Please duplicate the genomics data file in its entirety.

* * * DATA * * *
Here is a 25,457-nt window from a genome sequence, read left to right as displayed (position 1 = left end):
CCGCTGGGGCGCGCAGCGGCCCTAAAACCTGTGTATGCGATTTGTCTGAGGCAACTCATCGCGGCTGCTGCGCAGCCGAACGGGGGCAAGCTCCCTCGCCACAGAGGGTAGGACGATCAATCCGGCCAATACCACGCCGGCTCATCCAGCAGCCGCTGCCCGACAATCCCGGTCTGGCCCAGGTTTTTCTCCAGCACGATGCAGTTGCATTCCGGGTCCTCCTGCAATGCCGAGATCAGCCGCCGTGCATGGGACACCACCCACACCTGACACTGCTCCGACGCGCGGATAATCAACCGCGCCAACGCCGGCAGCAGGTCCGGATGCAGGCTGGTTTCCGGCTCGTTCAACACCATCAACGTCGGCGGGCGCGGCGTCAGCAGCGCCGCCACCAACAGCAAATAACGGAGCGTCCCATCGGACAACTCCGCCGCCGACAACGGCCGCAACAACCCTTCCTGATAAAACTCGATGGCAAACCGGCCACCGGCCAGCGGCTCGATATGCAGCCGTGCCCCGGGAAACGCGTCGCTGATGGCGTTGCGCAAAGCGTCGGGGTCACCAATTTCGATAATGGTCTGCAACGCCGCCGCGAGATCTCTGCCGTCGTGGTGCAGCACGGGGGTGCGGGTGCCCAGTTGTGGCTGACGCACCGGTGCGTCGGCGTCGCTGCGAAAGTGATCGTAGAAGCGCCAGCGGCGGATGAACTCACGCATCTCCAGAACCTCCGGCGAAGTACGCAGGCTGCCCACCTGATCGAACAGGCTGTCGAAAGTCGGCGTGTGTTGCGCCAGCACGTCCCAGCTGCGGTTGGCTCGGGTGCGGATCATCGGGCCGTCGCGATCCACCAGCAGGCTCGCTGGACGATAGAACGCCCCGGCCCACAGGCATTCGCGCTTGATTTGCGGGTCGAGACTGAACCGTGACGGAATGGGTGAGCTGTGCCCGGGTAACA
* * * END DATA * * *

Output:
Here is a 25,457-nt window from a genome sequence, read left to right as displayed (position 1 = left end):
CCGCTGGGGCGCGCAGCGGCCCTAAAACCTGTGTATGCGATTTGTCTGAGGCAACTCATCGCGGCTGCTGCGCAGCCGAACGGGGGCAAGCTCCCTCGCCACAGAGGGTAGGACGATCAATCCGGCCAATACCACGCCGGCTCATCCAGCAGCCGCTGCCCGACAATCCCGGTCTGGCCCAGGTTTTTCTCCAGCACGATGCAGTTGCATTCCGGGTCCTCCTGCAATGCCGAGATCAGCCGCCGTGCATGGGACACCACCCACACCTGACACTGCTCCGACGCGCGGATAATCAACCGCGCCAACGCCGGCAGCAGGTCCGGATGCAGGCTGGTTTCCGGCTCGTTCAACACCATCAACGTCGGCGGGCGCGGCGTCAGCAGCGCCGCCACCAACAGCAAATAACGGAGCGTCCCATCGGACAACTCCGCCGCCGACAACGGCCGCAACAACCCTTCCTGATAAAACTCGATGGCAAACCGGCCACCGGCCAGCGGCTCGATATGCAGCCGTGCCCCGGGAAACGCGTCGCTGATGGCGTTGCGCAAAGCGTCGGGGTCACCAATTTCGATAATGGTCTGCAACGCCGCCGCGAGATCTCTGCCGTCGTGGTGCAGCACGGGGGTGCGGGTGCCCAGTTGTGGCTGACGCACCGGTGCGTCGGCGTCGCTGCGAAAGTGATCGTAGAAGCGCCAGCGGCGGATGAACTCACGCATCTCCAGAACCTCCGGCGAAGTACGCAGGCTGCCCACCTGATCGAACAGGCTGTCGAAAGTCGGCGTGTGTTGCGCCAGCACGTCCCAGCTGCGGTTGGCTCGGGTGCGGATCATCGGGCCGTCGCGATCCACCAGCAGGCTCGCTGGACGATAGAACGCCCCGGCCCACAGGCATTCGCGCTTGATTTGCGGGTCGAGACTGAACCGTGACGGAATGGGTGAGCTGTGCCCGGGTAACA